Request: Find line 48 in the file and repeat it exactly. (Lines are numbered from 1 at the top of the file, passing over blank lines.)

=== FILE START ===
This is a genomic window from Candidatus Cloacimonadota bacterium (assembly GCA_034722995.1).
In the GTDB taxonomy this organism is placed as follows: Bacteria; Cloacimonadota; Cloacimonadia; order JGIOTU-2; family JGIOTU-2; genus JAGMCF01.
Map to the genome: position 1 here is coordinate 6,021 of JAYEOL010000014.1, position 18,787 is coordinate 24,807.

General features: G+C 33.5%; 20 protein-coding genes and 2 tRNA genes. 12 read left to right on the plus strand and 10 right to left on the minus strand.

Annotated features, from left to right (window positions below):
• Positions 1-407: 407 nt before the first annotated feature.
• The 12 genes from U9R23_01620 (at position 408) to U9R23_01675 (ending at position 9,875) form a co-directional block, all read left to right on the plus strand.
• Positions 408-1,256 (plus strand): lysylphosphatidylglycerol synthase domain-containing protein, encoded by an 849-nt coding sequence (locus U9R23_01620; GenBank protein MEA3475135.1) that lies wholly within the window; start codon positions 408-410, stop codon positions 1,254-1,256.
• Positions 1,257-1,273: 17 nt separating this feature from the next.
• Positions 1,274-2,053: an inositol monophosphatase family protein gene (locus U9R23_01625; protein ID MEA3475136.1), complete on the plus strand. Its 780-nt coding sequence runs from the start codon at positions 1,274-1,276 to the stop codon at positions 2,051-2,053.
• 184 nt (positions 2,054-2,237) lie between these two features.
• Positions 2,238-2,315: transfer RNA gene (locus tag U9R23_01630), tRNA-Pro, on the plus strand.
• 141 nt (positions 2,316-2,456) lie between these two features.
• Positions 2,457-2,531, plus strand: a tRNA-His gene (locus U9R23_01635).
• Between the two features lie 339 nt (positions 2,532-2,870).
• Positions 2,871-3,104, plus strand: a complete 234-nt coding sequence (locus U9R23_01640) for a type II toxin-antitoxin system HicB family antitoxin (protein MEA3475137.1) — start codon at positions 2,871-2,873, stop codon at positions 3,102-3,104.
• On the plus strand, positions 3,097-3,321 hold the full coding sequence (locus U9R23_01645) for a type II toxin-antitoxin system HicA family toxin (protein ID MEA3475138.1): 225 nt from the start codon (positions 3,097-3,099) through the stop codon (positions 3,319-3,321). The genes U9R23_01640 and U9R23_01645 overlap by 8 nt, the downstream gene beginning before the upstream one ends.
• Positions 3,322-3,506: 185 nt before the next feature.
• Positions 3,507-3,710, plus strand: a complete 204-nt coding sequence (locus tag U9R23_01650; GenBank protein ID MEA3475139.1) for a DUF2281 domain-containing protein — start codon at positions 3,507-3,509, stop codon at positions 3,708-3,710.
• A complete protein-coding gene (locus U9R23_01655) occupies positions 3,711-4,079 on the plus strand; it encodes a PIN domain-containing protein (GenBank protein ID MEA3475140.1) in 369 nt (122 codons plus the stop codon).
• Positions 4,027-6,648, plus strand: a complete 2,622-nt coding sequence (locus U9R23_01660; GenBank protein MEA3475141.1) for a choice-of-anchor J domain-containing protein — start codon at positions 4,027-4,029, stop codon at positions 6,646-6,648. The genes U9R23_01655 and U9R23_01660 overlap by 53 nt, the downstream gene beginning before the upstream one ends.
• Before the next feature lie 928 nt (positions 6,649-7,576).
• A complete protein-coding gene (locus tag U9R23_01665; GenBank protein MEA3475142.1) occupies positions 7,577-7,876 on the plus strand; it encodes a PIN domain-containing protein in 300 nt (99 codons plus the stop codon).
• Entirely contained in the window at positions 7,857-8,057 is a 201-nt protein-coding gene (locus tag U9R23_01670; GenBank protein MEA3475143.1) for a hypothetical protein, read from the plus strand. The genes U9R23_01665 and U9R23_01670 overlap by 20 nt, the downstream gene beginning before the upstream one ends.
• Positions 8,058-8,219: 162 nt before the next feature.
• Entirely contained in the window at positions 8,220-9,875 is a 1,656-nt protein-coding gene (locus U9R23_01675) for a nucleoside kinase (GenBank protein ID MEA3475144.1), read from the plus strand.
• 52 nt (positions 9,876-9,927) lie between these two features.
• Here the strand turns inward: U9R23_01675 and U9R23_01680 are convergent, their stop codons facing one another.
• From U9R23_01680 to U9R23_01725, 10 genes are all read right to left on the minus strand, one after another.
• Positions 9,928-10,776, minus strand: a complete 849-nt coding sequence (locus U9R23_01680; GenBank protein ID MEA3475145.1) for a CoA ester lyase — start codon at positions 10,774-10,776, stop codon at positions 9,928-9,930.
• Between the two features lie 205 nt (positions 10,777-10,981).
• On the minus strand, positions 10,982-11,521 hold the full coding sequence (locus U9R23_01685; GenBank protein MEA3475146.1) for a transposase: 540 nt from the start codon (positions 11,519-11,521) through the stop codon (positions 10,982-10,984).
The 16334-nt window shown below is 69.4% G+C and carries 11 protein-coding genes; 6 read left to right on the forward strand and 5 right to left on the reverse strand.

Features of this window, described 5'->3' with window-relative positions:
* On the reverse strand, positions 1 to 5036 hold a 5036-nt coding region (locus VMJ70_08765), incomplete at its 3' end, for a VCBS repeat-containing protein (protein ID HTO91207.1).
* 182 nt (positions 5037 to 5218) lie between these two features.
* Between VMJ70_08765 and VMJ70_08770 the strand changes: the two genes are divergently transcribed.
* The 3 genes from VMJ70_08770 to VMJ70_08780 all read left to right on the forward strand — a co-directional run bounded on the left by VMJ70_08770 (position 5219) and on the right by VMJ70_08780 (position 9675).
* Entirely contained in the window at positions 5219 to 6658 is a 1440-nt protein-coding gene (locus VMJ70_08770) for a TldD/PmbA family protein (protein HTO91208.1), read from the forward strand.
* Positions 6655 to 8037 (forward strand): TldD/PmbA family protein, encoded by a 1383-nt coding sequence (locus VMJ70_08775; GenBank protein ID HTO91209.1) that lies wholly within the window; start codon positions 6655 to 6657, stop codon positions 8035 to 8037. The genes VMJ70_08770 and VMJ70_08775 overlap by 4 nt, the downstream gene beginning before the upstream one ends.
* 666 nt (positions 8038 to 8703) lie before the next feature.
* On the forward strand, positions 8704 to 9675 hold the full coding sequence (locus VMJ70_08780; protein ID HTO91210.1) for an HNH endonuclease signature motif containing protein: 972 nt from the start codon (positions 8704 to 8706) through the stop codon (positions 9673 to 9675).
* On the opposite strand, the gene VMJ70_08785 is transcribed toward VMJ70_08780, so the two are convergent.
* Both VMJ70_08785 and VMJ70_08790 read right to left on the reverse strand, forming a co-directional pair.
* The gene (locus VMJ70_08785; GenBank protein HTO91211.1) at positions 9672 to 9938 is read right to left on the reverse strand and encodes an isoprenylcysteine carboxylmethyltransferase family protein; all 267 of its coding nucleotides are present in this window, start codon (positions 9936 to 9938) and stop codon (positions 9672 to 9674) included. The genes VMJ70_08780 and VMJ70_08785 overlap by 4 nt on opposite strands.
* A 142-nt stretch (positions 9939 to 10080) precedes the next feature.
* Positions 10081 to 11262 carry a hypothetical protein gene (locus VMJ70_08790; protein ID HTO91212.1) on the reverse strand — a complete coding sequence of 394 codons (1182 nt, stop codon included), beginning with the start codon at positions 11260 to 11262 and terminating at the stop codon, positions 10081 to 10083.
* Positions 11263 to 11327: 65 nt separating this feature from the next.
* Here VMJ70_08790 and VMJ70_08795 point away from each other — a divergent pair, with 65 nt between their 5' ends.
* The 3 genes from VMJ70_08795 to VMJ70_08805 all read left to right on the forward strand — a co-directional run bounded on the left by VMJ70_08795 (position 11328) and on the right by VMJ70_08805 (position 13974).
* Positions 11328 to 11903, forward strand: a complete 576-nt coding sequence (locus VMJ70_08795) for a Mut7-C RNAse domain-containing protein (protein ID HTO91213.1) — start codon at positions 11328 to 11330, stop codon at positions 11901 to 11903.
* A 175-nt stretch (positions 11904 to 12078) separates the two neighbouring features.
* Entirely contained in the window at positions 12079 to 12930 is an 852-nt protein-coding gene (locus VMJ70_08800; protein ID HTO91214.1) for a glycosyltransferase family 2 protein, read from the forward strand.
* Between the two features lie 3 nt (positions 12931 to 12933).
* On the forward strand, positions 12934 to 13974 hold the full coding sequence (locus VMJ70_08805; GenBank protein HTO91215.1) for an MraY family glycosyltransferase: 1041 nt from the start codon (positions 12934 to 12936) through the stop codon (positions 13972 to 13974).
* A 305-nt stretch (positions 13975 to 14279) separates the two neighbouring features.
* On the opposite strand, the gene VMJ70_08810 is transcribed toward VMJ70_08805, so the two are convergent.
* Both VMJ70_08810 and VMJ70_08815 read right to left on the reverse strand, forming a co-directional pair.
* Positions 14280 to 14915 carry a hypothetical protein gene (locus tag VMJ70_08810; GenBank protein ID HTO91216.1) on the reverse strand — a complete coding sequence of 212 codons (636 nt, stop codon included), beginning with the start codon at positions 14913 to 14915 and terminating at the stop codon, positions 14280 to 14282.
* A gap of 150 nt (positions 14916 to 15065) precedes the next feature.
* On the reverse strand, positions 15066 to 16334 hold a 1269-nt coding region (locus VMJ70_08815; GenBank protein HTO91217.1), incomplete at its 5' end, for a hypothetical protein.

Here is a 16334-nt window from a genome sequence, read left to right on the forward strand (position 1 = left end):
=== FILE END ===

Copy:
* Positions 11263 to 11327: 65 nt separating this feature from the next.